Auckland factory producing recyclable meat trays

An Auckland packaging company is working to remove the confusion around recycling plastic, one meat tray at a time.

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The Pact factory recycled around 5000 tonnes of easy-to-recycle PET plastic a year. Source: Seven Sharp

Pact Packaging's Kiwi-designed meat trays - made from Polyethylene Terephthalate, or PET - can be recycled.

“PET's an easy to recycle material so it can go through the wash plants back into a product, whether it be a tray or something else, and then be recycled again and again,” Pact Packaging's Keith Stinton said.

PET trays can be differentiated from non-recyclable trays through its grooves, which are designed to trap liquid, and the number 1.

The recycling cycle starts at home with a quick wash and a few taps to remove all the liquid.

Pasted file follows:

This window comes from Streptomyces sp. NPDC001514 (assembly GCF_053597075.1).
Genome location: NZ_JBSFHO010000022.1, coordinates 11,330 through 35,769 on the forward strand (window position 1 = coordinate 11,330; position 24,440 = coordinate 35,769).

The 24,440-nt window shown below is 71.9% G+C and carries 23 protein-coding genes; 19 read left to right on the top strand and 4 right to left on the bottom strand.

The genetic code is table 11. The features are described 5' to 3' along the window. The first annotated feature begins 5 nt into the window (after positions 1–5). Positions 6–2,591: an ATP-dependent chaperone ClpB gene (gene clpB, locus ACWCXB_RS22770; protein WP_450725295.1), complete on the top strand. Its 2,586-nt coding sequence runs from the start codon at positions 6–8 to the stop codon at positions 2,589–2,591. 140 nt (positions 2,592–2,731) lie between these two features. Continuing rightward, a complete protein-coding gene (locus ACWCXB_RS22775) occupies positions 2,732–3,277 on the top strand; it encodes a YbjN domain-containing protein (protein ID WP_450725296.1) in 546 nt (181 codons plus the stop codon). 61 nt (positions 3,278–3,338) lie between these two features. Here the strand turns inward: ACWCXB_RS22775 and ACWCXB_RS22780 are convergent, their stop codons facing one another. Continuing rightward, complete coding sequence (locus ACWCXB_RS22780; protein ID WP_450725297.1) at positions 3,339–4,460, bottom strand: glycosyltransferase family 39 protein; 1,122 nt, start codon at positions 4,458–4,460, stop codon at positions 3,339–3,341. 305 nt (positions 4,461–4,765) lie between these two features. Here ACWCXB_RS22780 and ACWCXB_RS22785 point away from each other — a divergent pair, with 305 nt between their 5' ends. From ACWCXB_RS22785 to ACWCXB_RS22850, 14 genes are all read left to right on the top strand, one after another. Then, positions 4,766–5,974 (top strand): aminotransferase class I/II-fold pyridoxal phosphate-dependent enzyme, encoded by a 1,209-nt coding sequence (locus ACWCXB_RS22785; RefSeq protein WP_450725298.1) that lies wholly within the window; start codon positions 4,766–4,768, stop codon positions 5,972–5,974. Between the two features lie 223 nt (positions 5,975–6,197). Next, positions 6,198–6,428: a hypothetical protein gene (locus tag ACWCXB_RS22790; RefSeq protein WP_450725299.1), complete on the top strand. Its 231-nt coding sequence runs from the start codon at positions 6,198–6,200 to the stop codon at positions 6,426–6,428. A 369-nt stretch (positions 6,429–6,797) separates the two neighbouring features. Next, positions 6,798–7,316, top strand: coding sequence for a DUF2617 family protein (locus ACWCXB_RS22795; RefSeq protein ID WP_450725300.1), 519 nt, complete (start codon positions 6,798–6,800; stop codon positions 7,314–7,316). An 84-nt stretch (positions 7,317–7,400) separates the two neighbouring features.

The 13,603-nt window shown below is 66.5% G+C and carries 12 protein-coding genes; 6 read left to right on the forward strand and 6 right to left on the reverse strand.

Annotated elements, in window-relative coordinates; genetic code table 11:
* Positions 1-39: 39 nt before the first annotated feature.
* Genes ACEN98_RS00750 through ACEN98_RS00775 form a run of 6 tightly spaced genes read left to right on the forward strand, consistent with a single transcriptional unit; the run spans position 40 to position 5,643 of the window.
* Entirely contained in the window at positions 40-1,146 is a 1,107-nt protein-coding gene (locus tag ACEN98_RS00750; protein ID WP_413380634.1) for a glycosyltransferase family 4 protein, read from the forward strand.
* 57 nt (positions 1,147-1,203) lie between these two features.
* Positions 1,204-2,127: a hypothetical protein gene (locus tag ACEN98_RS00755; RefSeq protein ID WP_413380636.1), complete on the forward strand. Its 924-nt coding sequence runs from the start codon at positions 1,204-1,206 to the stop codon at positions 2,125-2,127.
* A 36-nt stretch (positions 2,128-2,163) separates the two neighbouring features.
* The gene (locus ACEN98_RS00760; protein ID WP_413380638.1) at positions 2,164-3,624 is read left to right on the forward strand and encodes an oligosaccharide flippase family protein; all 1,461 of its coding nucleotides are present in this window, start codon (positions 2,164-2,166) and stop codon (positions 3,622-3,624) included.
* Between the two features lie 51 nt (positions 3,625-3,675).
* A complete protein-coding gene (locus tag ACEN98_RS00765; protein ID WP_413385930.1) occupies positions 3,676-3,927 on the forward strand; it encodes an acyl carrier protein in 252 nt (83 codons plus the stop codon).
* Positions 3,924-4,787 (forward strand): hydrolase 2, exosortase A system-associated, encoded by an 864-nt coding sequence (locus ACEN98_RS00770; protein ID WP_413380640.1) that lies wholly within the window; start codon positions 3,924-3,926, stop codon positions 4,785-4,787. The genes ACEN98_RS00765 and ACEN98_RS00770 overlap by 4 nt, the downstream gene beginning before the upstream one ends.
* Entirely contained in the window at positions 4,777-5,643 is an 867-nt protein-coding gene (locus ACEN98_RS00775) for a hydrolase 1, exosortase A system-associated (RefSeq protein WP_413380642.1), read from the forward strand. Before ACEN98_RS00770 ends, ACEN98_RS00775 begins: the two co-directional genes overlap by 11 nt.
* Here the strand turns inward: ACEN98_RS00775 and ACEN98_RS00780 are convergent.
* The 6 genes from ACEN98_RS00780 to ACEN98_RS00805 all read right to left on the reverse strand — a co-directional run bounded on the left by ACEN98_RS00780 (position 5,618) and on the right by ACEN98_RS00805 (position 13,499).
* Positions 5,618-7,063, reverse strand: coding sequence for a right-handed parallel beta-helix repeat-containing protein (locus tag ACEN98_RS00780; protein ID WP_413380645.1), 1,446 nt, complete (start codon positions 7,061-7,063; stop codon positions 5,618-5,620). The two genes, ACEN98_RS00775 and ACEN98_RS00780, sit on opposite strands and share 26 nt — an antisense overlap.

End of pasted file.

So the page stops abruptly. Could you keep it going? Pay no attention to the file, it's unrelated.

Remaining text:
The trays are then cleaned and shredded into chips at Pact’s Wellington plant, Stinton said.

“We still have to substitute that with other material - whether it be virgin material or imported recycled material from Australia - and the reason is that we could have more material back from the recycling facilities.” 

The chips are then melted and turned into sheets, which gets made back into meat trays.

Pact Packaging's recyclable plastic meat trays. Source: Seven Sharp

The Pact factory in Auckland runs 24 hours a day, five days a week.

The factory recycles around 5000 tonnes of PET a year, and it’s expected to increase with the plan to phase out most non-recyclable plastics by 2025.

He said the product is one that “can be used in terms of circular economy”.

“In New Zealand, trays can go back to the recycling facilities, back to our wash plant and then back into products so it creates a full circle of life cycle for that material.

“There will be other trays that come through and other products that get developed over time, but I think PET is probably where we need to be in terms of recycling material.

“We could do better. With Government investment and council changes, I'm sure we'll see more material coming back that we can recycle into meat trays.”